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Figure 476. Percentage change, relative to no environment variables, in perlbench performance as characters are added to the environment. Data extracted from Mytkowicz et al Mytkowicz_08. code
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Figure 477. Changes in SPEC CPU2006 benchmark performance caused by cache and memory bus contention for one dual processor Intel Xeon E5345 system. Data kindly provided by Babka Babka_12. code
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Figure 478. Execution time of 330.art_m, an OpenMP benchmark program, using different compilers, number of threads and setting of thread affinity. Data kindly provided by Mazouz Mazouz_13. code
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Figure 479. Access times when walking through memory using three fixed stride patterns (i.e., 32, 64 and 128 bytes) on a quad-core Intel Xeon E5345; grey lines at one standard deviation. Data kindly provided by Babka Babka_09. code
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Figure 480. Performance variation of programs from the Talos benchmark run on original OS and a stabilised OS. Data from Larres Larres_12. code
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Figure 481. Operations per second of a file-sever mounted on one of ext2, ext3, rfs and xfs filesystems (same color for each filesystem) using various options. Data kindly supplied by Huang Zhou_12. code
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Figure 482. Percentage change in SPEC number, relative to version 4.0.4, for 12 programs compiled using six different versions of gcc (compiling to 64-bits with the O3 option). Data from Makarow Makarow_14. code
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Figure 483. Execution time of xy file compressor, compiled using gcc using various optimization options, running on various systems (lines are mean execution time when compiled using each option). Data kindly supplied by Petkovich de_Oliveira_13. code
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Figure 484. Execution time of Perlbench, from SPEC benchmark, on six systems, when linked in three different orders and address randomization on/off. Data kindly supplied by Reidemeister de_Oliveira_13. code
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Figure 485. Performance of PassMark memory benchmark on 783 Intel Core i7-3770K systems; lower plot created by trimming 10% of values from the ends of what appears in the upper plot. Data kindly supplied by David Wren PassMark_14. code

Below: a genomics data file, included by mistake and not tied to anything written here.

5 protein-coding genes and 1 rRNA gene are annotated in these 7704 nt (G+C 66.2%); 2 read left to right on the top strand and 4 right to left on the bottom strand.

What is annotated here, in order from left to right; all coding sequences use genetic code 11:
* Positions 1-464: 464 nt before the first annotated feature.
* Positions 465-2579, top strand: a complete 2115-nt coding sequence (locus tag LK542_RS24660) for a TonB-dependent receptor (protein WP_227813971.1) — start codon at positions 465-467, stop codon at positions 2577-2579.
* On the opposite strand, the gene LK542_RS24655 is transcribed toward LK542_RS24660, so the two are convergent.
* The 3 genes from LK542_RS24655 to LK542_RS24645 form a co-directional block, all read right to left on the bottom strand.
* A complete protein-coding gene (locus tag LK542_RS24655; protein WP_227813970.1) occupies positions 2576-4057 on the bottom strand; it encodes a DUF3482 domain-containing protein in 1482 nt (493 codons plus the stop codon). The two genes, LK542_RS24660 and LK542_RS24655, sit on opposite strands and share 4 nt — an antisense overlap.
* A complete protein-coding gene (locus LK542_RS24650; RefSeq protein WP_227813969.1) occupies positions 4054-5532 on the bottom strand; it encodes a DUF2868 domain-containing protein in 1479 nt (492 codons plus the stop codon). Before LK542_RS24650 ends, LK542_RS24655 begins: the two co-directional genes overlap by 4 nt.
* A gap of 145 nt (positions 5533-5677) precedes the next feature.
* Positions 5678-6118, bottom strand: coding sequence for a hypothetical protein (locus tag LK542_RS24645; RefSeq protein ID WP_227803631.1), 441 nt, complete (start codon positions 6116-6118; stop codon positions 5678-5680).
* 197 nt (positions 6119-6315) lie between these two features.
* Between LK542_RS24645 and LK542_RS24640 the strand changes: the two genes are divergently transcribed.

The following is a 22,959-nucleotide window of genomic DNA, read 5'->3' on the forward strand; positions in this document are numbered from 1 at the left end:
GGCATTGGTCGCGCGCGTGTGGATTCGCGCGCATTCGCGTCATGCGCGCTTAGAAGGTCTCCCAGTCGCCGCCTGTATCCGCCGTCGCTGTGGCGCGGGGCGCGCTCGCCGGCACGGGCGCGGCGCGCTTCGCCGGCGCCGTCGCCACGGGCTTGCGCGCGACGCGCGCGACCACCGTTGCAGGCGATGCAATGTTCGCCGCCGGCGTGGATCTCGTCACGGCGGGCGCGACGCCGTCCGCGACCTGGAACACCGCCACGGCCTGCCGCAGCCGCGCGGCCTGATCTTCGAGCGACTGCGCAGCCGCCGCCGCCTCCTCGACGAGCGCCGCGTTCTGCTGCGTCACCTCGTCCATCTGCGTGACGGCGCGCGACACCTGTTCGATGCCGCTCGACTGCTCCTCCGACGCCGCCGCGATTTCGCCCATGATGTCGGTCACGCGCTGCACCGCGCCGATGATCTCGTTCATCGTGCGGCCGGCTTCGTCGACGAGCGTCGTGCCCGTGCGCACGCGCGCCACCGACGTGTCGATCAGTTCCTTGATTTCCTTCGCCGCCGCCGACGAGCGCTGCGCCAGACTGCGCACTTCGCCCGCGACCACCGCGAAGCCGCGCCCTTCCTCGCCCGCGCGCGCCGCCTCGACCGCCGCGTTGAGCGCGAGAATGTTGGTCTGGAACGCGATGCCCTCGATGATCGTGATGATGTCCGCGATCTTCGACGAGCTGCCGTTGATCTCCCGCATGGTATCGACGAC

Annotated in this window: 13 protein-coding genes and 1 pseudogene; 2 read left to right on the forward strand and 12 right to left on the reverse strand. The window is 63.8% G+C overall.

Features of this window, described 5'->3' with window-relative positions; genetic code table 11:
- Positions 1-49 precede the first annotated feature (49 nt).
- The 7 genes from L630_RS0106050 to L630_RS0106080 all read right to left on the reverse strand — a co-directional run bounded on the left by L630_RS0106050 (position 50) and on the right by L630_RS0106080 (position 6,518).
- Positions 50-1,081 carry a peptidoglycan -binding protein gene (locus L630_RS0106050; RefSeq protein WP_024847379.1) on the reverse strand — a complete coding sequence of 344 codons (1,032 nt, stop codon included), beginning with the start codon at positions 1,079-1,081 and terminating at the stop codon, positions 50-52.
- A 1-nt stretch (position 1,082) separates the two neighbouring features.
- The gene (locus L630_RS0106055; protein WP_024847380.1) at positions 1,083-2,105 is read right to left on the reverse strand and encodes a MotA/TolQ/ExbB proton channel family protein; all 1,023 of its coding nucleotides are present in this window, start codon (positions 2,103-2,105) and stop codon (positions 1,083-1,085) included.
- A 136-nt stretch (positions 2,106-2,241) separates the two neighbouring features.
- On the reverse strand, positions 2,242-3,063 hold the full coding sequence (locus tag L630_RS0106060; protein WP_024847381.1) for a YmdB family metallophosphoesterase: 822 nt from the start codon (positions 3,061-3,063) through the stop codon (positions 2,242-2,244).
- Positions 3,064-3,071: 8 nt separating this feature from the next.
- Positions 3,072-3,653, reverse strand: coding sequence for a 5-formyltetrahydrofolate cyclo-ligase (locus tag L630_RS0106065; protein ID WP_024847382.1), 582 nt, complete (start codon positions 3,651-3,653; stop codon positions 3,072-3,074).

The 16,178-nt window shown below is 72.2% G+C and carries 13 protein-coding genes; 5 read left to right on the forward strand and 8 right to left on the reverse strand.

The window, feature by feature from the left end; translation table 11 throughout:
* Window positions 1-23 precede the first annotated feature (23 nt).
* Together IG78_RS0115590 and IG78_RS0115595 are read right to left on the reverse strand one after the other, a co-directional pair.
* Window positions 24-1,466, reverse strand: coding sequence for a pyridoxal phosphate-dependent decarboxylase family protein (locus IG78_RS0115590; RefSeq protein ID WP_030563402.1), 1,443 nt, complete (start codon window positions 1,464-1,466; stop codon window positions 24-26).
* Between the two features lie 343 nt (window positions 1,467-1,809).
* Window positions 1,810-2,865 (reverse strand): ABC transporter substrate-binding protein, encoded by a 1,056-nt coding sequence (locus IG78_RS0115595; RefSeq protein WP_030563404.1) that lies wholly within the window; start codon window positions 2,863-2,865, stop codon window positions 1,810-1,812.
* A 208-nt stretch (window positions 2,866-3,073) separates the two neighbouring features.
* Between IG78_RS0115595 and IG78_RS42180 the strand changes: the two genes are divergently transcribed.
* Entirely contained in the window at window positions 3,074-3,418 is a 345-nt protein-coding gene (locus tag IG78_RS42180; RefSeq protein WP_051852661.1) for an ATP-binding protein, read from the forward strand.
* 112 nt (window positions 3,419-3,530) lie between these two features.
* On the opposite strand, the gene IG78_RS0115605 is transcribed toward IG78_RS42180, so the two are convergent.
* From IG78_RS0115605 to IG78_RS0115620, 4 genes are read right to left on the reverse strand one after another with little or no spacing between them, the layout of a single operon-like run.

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Figure 486. Ubench cpu performance on small (upper) and large (lower) EC2 instances, Europe in red and US in green. Data kindly provided by Dittrich Schad_10. code
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Figure 487. Number of lines of code that 101 professional developers, with a given number of years experience, estimate they have written, lines are various regression fits. Data from Jones Jones_06aJones_08aJones_09b. code

Overview of &R;

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Figure 488. Plot produced by hello_world.R program. code
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Figure 489. The unique bytes per window (256 bytes wide) of a pdf file. code

Data preparation

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Figure 490. Screen height and width reported by 682,000 unique devices that downloaded an App from OpenSignal in 2015 (upper), reported measurements ordered so height always the larger value (lower). Data from OpenSignal OpenSignal_15. code
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Figure 491. Number of reported vulnerabilities, per day, in the US National Vulnerability Database for 2003. Data from the National Vulnerability Database NVD_14. code
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Figure 492. Percentage occurrence of the first digit of hexadecimal numbers in C source and estimated from Google book data. Data from Jones Jones_05a and Michel et al Michel_11. code
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Figure 493. Number of processes executing for a given amount of time, with measurements expressed using two and six significant digits. Data from Feitelson Feitelson_14. code